Areas of use of the Duffy Method
1) As a remedial program for both reading and spelling
... provided the students have adequate visual and auditory perception development and necessary attention skills.
Homogenous groups of no more than five can be taken through carefully-graduated steps with acquisition of the reading and then the spelling of words from the Duffy Charts. Full use of the eye and the ear is encouraged.
Words appropriate to the age and stage of the group can be chosen from Word Streams for reading and then spelling, followed by reading aloud from suitable texts.
Individual tuition allows for faster progress as it enables recognition of areas that are known and therefore time is not wasted on them.
Pre-testing enables the determination of which sections of the Duffy Charts need to be used.
2) As a remedial program for spelling
Many people acquire adequate reading skills because sentence structure enables prediction of any unfamiliar words. Spelling on the other hand must be done in isolation. When there is an understanding of the linguistic background of English such as Duffy provides, difficulties due to poor visual or auditory memory can often be overcome.
Since the mid-1960s when spelling was no longer taught as in previous years, there are many adults, including tertiary-trained people, who cannot spell well.
While modern spell checkers are sometimes helpful, knowledge of the Duffy Charts could help to overcome many problems, particularly those associated with homonyms - e.g. there are five ways of spelling the pour sound. As pointed out by English educator Marion Peters many years ago, "spelling must be taught, not caught".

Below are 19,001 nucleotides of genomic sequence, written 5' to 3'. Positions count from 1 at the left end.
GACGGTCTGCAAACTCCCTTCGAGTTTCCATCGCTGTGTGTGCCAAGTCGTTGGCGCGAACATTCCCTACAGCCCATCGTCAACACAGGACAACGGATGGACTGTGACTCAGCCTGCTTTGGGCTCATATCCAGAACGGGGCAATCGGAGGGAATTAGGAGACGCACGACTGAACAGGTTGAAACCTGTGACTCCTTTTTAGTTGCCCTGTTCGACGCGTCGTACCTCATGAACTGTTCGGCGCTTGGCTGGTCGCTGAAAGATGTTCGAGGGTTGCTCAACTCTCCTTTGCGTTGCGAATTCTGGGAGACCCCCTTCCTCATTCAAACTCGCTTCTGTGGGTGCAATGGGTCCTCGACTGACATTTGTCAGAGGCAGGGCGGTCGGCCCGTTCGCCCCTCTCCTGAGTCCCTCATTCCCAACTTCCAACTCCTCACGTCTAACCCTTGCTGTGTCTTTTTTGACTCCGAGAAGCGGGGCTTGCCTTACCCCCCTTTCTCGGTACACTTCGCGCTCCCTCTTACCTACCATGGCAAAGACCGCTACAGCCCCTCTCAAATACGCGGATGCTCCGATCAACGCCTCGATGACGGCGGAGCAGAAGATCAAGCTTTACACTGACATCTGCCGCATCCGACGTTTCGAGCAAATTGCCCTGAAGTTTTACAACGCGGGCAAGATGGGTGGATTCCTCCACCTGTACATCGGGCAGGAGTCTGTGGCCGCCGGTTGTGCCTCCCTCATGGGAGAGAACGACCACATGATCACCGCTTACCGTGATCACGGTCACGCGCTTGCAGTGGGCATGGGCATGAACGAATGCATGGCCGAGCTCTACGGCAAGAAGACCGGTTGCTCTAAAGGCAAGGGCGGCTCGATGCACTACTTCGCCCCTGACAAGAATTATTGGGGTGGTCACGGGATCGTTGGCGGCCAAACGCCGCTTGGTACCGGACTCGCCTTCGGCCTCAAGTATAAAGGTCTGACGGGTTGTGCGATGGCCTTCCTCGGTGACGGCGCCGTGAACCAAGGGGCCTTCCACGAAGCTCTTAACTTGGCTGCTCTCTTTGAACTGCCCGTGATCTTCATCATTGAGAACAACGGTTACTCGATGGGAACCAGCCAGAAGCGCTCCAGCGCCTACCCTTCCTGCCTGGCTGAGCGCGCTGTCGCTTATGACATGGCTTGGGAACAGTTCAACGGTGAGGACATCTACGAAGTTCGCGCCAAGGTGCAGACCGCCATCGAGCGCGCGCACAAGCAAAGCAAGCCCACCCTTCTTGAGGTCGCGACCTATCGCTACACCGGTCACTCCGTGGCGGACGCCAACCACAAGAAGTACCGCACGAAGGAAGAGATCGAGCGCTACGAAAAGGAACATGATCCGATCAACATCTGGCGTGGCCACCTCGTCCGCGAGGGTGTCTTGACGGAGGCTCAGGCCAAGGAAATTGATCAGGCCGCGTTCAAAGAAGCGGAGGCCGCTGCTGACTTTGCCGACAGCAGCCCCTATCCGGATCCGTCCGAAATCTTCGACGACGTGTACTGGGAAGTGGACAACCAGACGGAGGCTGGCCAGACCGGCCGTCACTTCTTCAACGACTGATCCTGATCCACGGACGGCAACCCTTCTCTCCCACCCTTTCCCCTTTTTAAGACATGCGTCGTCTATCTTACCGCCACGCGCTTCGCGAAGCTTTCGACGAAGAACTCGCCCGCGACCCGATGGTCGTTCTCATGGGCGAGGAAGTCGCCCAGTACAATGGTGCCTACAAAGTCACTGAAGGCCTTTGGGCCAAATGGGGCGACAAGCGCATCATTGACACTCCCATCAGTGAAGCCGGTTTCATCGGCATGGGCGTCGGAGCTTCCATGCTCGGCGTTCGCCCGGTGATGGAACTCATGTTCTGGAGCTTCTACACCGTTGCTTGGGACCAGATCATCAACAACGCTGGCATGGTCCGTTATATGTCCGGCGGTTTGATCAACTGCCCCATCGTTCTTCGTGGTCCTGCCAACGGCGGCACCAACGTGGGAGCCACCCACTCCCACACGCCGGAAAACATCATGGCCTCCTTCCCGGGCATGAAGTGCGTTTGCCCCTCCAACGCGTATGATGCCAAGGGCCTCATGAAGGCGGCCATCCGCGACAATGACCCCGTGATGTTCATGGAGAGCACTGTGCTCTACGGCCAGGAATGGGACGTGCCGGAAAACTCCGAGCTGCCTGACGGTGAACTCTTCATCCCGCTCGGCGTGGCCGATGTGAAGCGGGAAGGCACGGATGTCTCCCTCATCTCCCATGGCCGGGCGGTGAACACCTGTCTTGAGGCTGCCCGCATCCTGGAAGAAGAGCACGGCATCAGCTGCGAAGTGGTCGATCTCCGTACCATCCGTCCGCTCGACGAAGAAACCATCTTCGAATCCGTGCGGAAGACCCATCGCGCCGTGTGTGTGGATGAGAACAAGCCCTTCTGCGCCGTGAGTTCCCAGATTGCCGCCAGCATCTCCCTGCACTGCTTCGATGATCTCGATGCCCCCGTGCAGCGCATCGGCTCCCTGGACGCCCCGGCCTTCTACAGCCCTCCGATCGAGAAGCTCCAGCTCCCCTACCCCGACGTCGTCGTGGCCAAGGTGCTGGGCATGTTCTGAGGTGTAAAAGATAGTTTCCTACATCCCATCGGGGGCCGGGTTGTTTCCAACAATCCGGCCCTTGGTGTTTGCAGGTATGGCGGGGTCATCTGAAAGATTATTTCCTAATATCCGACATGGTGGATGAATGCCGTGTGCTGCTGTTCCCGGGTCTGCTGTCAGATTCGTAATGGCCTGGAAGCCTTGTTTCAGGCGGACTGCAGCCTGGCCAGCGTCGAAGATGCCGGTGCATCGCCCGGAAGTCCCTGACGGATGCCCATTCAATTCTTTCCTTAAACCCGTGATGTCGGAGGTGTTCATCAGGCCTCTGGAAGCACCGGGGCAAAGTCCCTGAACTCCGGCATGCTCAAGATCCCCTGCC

3) As an adjunct to current methods of teaching English as a Second Language
A complete knowledge of the letters of the alphabet, both upper and lower case, is the first prerequisite prior to the teaching of English.
An overall presentation of this language, incorporating the history of its development, may be appropriate depending on the level of understanding already gained. Many people have fair verbal skills but very few word attack skills and little idea of the reason for the variety in English spelling which is not found in other languages.
Mastery of the vowels can be particularly difficult for those with an Asian background. Use of the introductory Chart 1 must be done very carefully and only when it is clear that the five short vowels are known should the Donkey Chart be introduced.
Use of audio-visual aids is recommended to assist with the pronunciation of words such as salt and bald where the short vowel a is no longer pronounced in its original form.
Syllables such as tion from French are difficult for some to pronounce the English way. Experience with a group at Curtin University several years ago showed that the examples in Chart 6 - The Stairway Chart can be very helpful.
This website presented by
the family of educational psychologist
B.A., M.Ed, T.C.